Second, conversion was not established because under Pennsylvania law a LinkedIn account is not tangible chattel subject to a conversion claim, but rather it is an intangible right to access a specific page on a computer; the court analogized the LinkedIn account to other intangible property not subject to conversion such as software, domain names and satellite signals.
Third, tortious interference with a contract failed because it required Eagle to prove damages, which she could not establish. The court noted, however, that all of the other requisite elements of this tort were met, and in particular, Edcomm acted with the purpose or intent to harm Eagle when Edcomm locked her out of her account thereby preventing the Eagle-LinkedIn relationship to continue. The court expressly rejected Edcomm’s argument that it owned Eagle’s LinkedIn account under Edcomm’s policy, because (a) no such policy existed, and (b) LinkedIn’s User Agreement clearly indicated the contrary.
Counterclaim For Misappropriation
Unsurprisingly, given its rulings in Eagle’s favor, the court held that Eagle’s reclaiming of her LinkedIn account was not misappropriation because: (i) “Edcomm never had a policy requiring that its employees use LinkedIn, did not dictate the precise contents of an employee’s account, and did not pay for its employee’s LinkedIn account.”; (ii) the LinkedIn User Agreement expressly stated that Eagle’s account was between LinkedIn and Eagle; and (iii) Edcomm failed to show Eagle’s contact list was “developed and built through investment of Edcomm[‘s] time and money as opposed to Eagle’s own time, money and extensive past experience.”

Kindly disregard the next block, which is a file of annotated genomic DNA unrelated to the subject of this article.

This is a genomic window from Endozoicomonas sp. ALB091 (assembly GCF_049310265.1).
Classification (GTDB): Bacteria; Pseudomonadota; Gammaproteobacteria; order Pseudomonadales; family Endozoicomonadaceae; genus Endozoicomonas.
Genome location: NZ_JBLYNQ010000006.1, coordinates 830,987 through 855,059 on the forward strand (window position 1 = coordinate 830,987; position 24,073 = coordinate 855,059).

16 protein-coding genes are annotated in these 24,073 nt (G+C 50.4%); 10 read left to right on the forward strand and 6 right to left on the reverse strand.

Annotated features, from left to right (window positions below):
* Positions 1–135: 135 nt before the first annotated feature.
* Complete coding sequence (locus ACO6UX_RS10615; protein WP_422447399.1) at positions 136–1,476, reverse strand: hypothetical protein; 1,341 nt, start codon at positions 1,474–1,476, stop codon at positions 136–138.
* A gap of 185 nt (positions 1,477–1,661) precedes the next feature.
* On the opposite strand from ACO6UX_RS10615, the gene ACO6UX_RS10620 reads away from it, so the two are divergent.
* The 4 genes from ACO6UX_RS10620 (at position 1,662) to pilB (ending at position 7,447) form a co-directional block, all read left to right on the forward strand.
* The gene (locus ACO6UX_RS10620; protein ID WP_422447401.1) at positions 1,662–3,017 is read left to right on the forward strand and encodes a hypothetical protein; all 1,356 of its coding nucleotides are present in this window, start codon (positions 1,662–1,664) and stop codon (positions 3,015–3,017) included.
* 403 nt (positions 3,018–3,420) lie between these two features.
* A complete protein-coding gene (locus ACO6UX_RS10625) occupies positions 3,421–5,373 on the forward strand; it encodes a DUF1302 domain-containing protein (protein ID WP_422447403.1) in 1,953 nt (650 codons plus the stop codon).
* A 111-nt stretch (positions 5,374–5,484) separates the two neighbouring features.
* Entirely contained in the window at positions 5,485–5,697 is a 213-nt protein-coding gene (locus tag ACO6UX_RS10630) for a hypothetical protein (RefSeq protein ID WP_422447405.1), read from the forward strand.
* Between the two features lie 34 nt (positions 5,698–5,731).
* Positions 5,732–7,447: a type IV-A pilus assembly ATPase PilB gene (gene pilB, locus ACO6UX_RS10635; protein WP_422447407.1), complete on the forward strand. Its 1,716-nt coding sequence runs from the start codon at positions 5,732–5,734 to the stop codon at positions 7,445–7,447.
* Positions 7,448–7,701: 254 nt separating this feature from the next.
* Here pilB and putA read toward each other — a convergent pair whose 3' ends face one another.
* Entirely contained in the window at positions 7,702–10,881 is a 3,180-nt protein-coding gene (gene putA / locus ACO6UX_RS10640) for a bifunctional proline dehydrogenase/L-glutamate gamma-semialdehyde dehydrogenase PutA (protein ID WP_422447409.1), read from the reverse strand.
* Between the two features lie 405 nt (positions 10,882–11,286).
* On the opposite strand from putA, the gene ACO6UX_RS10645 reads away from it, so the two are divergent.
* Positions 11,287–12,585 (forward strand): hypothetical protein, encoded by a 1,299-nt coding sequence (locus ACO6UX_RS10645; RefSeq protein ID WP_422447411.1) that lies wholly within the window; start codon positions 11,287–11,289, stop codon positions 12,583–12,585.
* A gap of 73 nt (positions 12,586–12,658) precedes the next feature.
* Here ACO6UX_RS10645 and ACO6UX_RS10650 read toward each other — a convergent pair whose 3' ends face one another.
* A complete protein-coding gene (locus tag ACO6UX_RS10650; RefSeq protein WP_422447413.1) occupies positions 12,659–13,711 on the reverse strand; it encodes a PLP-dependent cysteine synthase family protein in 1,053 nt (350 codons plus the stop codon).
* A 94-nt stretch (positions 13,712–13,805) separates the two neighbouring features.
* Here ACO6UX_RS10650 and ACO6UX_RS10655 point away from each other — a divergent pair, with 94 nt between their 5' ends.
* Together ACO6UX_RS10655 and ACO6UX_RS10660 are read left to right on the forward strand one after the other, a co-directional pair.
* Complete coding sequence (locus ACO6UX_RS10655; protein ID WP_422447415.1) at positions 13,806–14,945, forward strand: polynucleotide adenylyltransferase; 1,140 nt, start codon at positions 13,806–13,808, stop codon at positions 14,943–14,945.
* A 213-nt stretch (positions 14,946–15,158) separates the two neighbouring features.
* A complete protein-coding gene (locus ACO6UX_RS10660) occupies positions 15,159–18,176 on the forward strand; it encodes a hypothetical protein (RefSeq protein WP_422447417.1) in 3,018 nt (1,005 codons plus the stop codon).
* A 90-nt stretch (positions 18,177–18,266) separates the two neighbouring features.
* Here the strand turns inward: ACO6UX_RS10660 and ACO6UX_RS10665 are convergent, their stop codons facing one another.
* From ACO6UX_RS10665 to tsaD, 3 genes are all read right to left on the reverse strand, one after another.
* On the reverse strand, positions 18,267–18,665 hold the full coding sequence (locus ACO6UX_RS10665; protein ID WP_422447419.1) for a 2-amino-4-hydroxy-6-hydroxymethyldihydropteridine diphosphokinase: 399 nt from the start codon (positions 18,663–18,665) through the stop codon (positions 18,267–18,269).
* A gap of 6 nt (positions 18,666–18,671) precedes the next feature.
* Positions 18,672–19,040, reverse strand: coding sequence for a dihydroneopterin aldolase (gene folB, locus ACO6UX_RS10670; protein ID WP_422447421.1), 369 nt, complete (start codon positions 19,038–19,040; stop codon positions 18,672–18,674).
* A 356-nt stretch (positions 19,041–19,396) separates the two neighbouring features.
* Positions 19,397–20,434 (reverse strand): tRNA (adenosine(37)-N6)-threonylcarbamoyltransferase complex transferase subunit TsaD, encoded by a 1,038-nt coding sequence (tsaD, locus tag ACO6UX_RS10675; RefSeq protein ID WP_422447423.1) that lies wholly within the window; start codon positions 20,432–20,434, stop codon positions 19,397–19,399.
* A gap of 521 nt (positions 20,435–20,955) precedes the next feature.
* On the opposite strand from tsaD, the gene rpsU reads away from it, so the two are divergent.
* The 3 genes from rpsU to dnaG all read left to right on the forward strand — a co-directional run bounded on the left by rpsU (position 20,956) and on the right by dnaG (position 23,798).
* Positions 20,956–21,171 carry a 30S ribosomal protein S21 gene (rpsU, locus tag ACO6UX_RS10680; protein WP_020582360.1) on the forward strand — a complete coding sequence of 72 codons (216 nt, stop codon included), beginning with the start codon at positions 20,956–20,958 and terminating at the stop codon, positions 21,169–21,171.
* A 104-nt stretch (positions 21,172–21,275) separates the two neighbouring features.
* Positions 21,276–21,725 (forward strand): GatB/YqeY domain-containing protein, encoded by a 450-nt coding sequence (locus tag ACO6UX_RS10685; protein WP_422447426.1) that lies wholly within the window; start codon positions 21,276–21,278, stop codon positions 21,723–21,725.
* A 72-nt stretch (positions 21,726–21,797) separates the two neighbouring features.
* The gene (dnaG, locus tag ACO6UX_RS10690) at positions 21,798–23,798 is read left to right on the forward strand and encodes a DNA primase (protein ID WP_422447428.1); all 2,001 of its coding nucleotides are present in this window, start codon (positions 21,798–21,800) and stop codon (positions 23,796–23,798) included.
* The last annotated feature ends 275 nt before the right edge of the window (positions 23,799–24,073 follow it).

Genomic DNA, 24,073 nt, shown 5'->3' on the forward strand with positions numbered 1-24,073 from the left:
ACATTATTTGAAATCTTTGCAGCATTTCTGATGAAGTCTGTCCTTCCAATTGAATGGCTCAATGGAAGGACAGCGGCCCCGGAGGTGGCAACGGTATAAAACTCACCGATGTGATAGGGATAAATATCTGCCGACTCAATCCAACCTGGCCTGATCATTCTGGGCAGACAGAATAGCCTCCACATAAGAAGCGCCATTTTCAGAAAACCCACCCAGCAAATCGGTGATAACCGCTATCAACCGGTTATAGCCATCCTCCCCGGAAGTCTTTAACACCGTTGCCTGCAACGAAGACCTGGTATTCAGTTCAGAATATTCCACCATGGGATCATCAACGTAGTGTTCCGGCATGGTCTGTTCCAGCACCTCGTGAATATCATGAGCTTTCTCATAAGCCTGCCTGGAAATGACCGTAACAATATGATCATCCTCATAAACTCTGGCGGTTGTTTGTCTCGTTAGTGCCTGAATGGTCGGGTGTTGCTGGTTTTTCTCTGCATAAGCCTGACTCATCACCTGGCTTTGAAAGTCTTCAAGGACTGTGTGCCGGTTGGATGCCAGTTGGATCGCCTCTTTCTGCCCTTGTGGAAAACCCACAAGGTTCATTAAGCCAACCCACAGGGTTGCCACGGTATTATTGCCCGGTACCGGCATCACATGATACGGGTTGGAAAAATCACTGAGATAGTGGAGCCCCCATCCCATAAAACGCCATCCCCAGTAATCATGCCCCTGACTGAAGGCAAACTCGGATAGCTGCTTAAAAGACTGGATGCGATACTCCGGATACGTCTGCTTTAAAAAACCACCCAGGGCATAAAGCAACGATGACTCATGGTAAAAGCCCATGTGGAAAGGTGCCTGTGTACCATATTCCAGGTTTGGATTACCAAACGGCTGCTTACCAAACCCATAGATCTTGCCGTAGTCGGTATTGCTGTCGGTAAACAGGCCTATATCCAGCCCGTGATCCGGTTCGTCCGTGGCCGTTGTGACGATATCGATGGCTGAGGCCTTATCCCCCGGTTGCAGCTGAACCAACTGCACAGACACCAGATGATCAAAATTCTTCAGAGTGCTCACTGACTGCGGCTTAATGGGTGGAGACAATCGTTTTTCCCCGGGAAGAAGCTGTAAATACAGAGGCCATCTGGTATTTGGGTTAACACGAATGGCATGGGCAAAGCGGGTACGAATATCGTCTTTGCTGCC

Importance of a Social Media Policy
This case provides employers with guidance regarding what steps should be taken if they wish to obtain ownership rights to LinkedIn and other social media accounts. Of particular interest, the judgment included an entire email exchange wherein company executives had discussed the importance of LinkedIn accounts and the need to introduce a policy that such accounts were the property of the company. However, despite this email exchange the policy was never formulated and implemented. The lesson is clear: Employers wishing to protect social media accounts which they view as company marketing and branding should act now and introduce clear policies regarding ownership.